Sunday, October 1, 2017

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Faoi Ghlas

Anthony McIntyre reviews a book on life in Crumlin Road Prison and Long Kesh in the 1980s.

If there is one criticism to be levelled at Dominic Adams for his book Faoi Ghlas, it is that he did not print enough copies. A work as readable as this should reach beyond the close circle of guaranteed readers so that others can gain a better understanding of what it means to have been imprisoned during the Northern conflict. There is nothing objectionable in the view of Paul Maskey that “it’s a great read, everyone should get a copy.”






What makes it a great read is the simplicity of the narrative. The author’s ability to tell a story and capture the imagination prompts memories of the skill he brought to H Block soccer matches, a sport with which he had a love affair. Dominic Adams acquired a reputation in prison not for penmanship but for his soccer ability.

In the prison alongside some of the people he mentions in the book - Leonard Ferrin, Brendy Meade, Brian Campbell and Eddie Harkin - he was an outstanding player. All these guys were a joy to watch but not to play against. Their acumen, pace, vision and control made the rest of us aware of our shortcomings.

Upon learning that Dominic Adams had written a book I withheld my judgement in the expectation of reading it at some point. I suspected it would be a party line we all went to jail to further the peace process folksy type thing. I got that wrong. This is one of those good stories that the reader can move through effortlessly. It doesn’t score points or settle scores. The author talks of the people he came across rather than the political perspectives they came to hold. He takes the extra step of apologising to those he felt he was harsh to on the wings because they had pleaded guilty in the courts. That humble attitude comes through in the book. It is refreshingly lacking in hubris.

The path of Dominic Adams was never one that was going to avoid a detour into prison. The community he hailed from, not to mention the family, the brutality of the state all aggregated to carve out a track that conjures up an image of the one that leads into Auschwitz: it is only ever going to one place and there is only ever one destination for those who travel that line. He followed his brothers to prison and another brother followed him. The reader will not be surprised to find the book starting off with the author’s arrest.

There is a wide range of topics broached: his experiences with loyalists including the likeable but late Frankie Curry bring out the multi-coloured tapestry that is prison life; having to witness INLA prisoners knock lumps out of each other during one of the organisation’s incessant rounds of feuding; the animosity that the issue of pleading guilty in courts caused; the dress sense of the inimitable “Basil” Hardy who to Dominic Adams must have looked like something from the land that time forgot; his reading habits which included not only the heavy political but also the omnipresent and almost obligatory Stephen King; the forced moves under cover of darkness of the Red Book prisoners; the post-Blanket prison protests aimed at securing better conditions for the political prisoners who had already established their status as a result of the hunger strikes; prisoner tactics for dealing with governors; the sleepless night of the Gibraltar executions ... and more. All these strands of prison experience might easily resonate with the reader who was in Long Kesh in real time but they can as readily rouse the curiosity of the casual browser.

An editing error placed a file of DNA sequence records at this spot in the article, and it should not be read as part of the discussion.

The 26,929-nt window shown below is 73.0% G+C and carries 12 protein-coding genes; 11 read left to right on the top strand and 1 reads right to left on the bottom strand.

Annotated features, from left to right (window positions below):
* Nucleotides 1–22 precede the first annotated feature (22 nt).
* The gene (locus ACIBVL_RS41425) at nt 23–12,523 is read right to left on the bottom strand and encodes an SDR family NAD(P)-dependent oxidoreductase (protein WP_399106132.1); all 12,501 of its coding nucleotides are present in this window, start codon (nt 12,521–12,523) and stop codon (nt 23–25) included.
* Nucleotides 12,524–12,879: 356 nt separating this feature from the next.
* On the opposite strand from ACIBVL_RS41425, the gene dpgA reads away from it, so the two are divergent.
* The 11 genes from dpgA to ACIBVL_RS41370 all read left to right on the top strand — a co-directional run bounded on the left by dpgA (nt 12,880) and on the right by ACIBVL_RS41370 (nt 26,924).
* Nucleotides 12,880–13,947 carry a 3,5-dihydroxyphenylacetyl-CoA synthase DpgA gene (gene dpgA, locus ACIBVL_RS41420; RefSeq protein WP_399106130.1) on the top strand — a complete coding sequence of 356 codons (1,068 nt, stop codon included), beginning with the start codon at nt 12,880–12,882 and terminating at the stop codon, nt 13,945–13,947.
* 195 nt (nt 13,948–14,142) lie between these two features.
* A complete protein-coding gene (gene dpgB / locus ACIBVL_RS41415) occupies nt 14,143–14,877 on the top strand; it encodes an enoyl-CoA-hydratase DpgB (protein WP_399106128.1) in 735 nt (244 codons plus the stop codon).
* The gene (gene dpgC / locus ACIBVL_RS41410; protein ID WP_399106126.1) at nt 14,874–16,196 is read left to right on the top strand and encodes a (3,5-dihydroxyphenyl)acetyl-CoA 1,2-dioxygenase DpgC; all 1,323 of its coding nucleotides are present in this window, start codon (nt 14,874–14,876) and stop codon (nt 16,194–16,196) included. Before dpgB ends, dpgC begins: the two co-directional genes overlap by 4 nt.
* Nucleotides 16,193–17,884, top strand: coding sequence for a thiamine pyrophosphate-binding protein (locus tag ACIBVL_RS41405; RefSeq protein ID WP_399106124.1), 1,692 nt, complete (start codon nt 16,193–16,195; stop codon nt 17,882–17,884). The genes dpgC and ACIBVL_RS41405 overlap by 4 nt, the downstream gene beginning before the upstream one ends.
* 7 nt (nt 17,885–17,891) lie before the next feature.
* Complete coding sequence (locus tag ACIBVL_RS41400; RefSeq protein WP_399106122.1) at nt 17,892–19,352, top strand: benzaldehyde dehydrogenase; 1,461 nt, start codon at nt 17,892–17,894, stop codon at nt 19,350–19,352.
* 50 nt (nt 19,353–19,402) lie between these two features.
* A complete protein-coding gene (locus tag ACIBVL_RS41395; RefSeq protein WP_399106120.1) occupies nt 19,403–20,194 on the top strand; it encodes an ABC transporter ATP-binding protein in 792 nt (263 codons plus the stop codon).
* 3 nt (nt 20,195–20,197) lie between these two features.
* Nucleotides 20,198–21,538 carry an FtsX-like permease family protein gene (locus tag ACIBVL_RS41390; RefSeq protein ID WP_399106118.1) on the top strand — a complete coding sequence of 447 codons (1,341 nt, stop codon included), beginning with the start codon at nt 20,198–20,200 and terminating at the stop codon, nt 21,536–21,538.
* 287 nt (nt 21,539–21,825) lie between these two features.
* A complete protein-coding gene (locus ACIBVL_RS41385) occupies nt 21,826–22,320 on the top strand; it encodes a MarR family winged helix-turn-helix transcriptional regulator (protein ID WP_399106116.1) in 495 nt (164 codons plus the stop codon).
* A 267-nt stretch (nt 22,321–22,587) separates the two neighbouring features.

The author wittily writes of an exchange between two republican prisoners over the teaching of German. For those who knew the men involved it is cause for a real laugh out loud moment rather than one of those shorthand LOL texts. It is worthy of a television comedy sketch.

Dominic Adams’ advice that “every ex-prisoner should record their memoirs, either written or orally” is something that should be heeded by all who journeyed through the cages of Long Kesh. Arguably, Southside Provisional by Ciaran Conway, is most notable for the window it provides on prison life. That great natural story tellers like “Big Harry” McCavanagh or “Wee Larry" Marley" should have gone to their graves without having marked the literary spot has left us gazing at a blank space on the map of first person history that can now never be pencilled in.

Danny Morrison in the blurb has suggested that Faoi Ghlas fits in with the established canon of republican prison literature. But there is more to it than that. It could easily slot into a much wider canon of prison literature and inspire prisoners in jails anywhere to maintain diaries as they serve their time. There is a story in each of us. The author of Faoi Ghlas has shown the merit in bringing it out.

Proud of his mother, devoted to his kids, Dominic Adams wrote the book with his children (and her grandchildren) specifically in mind. There is a photo of him walking around the yard with his daughter. I found that deeply poignant and it brought back memories of when I took my own son into the very cell where I had been on protest during the years of the Blanket. There is something hugely rewarding about that.

Now that I have finished it Faoi Ghlas and before it takes its place on the bookshelf, the person next in line to receive it is my own daughter.


Dominic Adams, 2016, Faoi Ghlas. Publisher lulu.com. ISBN-13: 978-1365538360



2 comments :

Niall said...

Sounds like a good read.

Steve R said...

Do you think you'll ever pen a memoir Anthony?